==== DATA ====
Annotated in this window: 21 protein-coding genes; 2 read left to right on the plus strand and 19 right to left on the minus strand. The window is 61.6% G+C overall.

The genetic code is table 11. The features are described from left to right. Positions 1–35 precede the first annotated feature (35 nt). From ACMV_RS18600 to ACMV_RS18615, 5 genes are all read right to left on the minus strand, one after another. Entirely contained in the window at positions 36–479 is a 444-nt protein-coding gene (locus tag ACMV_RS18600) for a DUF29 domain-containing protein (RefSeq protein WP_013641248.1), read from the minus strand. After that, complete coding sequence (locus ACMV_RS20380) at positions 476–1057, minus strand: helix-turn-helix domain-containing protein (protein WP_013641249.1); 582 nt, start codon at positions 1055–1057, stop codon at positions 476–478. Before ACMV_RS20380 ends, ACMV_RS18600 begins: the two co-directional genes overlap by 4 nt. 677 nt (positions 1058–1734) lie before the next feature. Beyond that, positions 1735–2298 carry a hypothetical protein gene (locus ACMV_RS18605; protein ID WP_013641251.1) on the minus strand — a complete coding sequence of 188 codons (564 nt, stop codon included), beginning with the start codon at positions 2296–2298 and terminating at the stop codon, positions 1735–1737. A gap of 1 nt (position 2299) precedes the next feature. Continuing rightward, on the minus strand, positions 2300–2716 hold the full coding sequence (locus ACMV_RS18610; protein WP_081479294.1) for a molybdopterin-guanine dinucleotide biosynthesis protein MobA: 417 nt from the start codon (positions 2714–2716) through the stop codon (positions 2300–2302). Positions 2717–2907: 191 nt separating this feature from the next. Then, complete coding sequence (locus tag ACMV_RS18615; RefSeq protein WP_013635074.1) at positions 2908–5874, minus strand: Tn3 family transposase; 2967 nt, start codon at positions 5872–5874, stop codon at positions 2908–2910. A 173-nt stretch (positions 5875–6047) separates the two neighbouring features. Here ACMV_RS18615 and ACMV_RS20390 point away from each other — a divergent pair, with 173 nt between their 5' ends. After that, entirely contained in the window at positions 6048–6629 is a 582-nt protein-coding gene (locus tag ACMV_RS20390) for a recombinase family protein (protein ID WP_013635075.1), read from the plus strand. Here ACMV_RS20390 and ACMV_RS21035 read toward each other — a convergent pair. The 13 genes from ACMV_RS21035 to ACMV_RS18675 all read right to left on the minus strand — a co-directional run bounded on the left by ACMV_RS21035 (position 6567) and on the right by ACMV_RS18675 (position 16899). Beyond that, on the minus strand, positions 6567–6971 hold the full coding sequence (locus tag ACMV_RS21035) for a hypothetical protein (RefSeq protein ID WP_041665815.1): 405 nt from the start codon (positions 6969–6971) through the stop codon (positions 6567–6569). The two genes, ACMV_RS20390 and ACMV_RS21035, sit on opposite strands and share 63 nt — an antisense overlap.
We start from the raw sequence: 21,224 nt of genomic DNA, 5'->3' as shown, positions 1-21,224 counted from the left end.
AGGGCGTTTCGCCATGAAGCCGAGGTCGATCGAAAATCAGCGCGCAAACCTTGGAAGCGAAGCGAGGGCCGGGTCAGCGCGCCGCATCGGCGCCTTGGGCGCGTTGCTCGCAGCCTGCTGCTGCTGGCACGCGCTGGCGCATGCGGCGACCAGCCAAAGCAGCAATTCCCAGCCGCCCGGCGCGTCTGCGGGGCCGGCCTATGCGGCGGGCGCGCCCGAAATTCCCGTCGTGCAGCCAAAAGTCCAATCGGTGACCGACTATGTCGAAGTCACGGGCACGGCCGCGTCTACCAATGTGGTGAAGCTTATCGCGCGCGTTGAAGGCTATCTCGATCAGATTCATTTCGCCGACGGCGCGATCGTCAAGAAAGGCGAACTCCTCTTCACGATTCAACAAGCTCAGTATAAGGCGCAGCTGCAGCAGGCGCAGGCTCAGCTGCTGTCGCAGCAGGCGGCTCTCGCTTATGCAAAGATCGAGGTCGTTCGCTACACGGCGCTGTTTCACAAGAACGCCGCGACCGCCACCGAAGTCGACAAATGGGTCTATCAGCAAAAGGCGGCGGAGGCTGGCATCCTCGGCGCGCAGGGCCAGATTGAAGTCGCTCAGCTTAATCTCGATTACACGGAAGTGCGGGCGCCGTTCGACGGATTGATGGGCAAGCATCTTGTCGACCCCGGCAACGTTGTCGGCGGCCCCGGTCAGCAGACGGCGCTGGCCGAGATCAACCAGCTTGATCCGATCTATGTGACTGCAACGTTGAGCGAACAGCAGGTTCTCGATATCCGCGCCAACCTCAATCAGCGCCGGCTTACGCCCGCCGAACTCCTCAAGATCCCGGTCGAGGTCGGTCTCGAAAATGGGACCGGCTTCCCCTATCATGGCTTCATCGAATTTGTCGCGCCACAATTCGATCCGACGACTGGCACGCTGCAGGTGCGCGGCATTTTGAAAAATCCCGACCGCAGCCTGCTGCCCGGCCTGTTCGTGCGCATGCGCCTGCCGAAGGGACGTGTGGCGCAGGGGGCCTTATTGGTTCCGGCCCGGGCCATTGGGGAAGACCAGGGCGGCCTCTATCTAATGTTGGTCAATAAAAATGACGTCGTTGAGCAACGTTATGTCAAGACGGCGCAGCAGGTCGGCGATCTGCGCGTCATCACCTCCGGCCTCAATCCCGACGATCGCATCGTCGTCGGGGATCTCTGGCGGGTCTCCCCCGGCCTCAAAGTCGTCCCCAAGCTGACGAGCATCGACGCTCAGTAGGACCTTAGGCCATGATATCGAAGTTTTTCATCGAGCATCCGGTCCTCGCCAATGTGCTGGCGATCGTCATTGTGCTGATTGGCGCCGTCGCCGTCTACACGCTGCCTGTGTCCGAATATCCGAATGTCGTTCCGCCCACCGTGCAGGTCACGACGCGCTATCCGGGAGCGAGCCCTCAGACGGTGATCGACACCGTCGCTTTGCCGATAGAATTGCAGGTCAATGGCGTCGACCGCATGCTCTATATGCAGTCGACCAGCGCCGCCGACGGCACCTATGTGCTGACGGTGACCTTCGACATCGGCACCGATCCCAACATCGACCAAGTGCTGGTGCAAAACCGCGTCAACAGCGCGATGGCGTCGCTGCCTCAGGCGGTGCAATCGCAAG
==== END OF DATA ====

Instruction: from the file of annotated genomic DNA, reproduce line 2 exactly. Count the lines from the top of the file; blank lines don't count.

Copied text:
The genetic code is table 11. The features are described from left to right. Positions 1–35 precede the first annotated feature (35 nt). From ACMV_RS18600 to ACMV_RS18615, 5 genes are all read right to left on the minus strand, one after another. Entirely contained in the window at positions 36–479 is a 444-nt protein-coding gene (locus tag ACMV_RS18600) for a DUF29 domain-containing protein (RefSeq protein WP_013641248.1), read from the minus strand. After that, complete coding sequence (locus ACMV_RS20380) at positions 476–1057, minus strand: helix-turn-helix domain-containing protein (protein WP_013641249.1); 582 nt, start codon at positions 1055–1057, stop codon at positions 476–478. Before ACMV_RS20380 ends, ACMV_RS18600 begins: the two co-directional genes overlap by 4 nt. 677 nt (positions 1058–1734) lie before the next feature. Beyond that, positions 1735–2298 carry a hypothetical protein gene (locus ACMV_RS18605; protein ID WP_013641251.1) on the minus strand — a complete coding sequence of 188 codons (564 nt, stop codon included), beginning with the start codon at positions 2296–2298 and terminating at the stop codon, positions 1735–1737. A gap of 1 nt (position 2299) precedes the next feature. Continuing rightward, on the minus strand, positions 2300–2716 hold the full coding sequence (locus ACMV_RS18610; protein WP_081479294.1) for a molybdopterin-guanine dinucleotide biosynthesis protein MobA: 417 nt from the start codon (positions 2714–2716) through the stop codon (positions 2300–2302). Positions 2717–2907: 191 nt separating this feature from the next. Then, complete coding sequence (locus tag ACMV_RS18615; RefSeq protein WP_013635074.1) at positions 2908–5874, minus strand: Tn3 family transposase; 2967 nt, start codon at positions 5872–5874, stop codon at positions 2908–2910. A 173-nt stretch (positions 5875–6047) separates the two neighbouring features. Here ACMV_RS18615 and ACMV_RS20390 point away from each other — a divergent pair, with 173 nt between their 5' ends. After that, entirely contained in the window at positions 6048–6629 is a 582-nt protein-coding gene (locus tag ACMV_RS20390) for a recombinase family protein (protein ID WP_013635075.1), read from the plus strand. Here ACMV_RS20390 and ACMV_RS21035 read toward each other — a convergent pair. The 13 genes from ACMV_RS21035 to ACMV_RS18675 all read right to left on the minus strand — a co-directional run bounded on the left by ACMV_RS21035 (position 6567) and on the right by ACMV_RS18675 (position 16899). Beyond that, on the minus strand, positions 6567–6971 hold the full coding sequence (locus tag ACMV_RS21035) for a hypothetical protein (RefSeq protein ID WP_041665815.1): 405 nt from the start codon (positions 6969–6971) through the stop codon (positions 6567–6569). The two genes, ACMV_RS20390 and ACMV_RS21035, sit on opposite strands and share 63 nt — an antisense overlap.